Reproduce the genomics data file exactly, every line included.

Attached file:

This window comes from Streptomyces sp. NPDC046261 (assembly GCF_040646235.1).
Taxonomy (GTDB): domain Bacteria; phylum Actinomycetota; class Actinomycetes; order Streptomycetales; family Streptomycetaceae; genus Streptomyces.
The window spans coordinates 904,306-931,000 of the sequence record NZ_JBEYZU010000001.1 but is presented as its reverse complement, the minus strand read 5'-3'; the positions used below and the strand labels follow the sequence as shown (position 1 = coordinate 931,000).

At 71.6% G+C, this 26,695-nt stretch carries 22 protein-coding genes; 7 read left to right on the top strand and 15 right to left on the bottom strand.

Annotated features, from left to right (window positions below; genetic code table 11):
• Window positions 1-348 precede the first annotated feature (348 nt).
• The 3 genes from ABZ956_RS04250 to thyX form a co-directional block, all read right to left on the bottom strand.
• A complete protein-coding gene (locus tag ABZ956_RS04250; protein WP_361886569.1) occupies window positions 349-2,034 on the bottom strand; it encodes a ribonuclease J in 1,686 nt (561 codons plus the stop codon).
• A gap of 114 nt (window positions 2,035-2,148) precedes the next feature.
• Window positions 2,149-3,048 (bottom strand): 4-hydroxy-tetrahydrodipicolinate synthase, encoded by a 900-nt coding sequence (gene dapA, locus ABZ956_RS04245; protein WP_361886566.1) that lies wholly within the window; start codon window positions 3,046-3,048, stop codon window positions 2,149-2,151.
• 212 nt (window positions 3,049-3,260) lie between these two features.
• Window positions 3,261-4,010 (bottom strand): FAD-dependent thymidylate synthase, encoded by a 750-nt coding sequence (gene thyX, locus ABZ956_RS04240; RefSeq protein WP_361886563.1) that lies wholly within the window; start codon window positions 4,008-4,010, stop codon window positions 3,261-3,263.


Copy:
This window comes from Streptomyces sp. NPDC046261 (assembly GCF_040646235.1).
Taxonomy (GTDB): domain Bacteria; phylum Actinomycetota; class Actinomycetes; order Streptomycetales; family Streptomycetaceae; genus Streptomyces.
The window spans coordinates 904,306-931,000 of the sequence record NZ_JBEYZU010000001.1 but is presented as its reverse complement, the minus strand read 5'-3'; the positions used below and the strand labels follow the sequence as shown (position 1 = coordinate 931,000).

At 71.6% G+C, this 26,695-nt stretch carries 22 protein-coding genes; 7 read left to right on the top strand and 15 right to left on the bottom strand.

Annotated features, from left to right (window positions below; genetic code table 11):
• Window positions 1-348 precede the first annotated feature (348 nt).
• The 3 genes from ABZ956_RS04250 to thyX form a co-directional block, all read right to left on the bottom strand.
• A complete protein-coding gene (locus tag ABZ956_RS04250; protein WP_361886569.1) occupies window positions 349-2,034 on the bottom strand; it encodes a ribonuclease J in 1,686 nt (561 codons plus the stop codon).
• A gap of 114 nt (window positions 2,035-2,148) precedes the next feature.
• Window positions 2,149-3,048 (bottom strand): 4-hydroxy-tetrahydrodipicolinate synthase, encoded by a 900-nt coding sequence (gene dapA, locus ABZ956_RS04245; protein WP_361886566.1) that lies wholly within the window; start codon window positions 3,046-3,048, stop codon window positions 2,149-2,151.
• 212 nt (window positions 3,049-3,260) lie between these two features.
• Window positions 3,261-4,010 (bottom strand): FAD-dependent thymidylate synthase, encoded by a 750-nt coding sequence (gene thyX, locus ABZ956_RS04240; RefSeq protein WP_361886563.1) that lies wholly within the window; start codon window positions 4,008-4,010, stop codon window positions 3,261-3,263.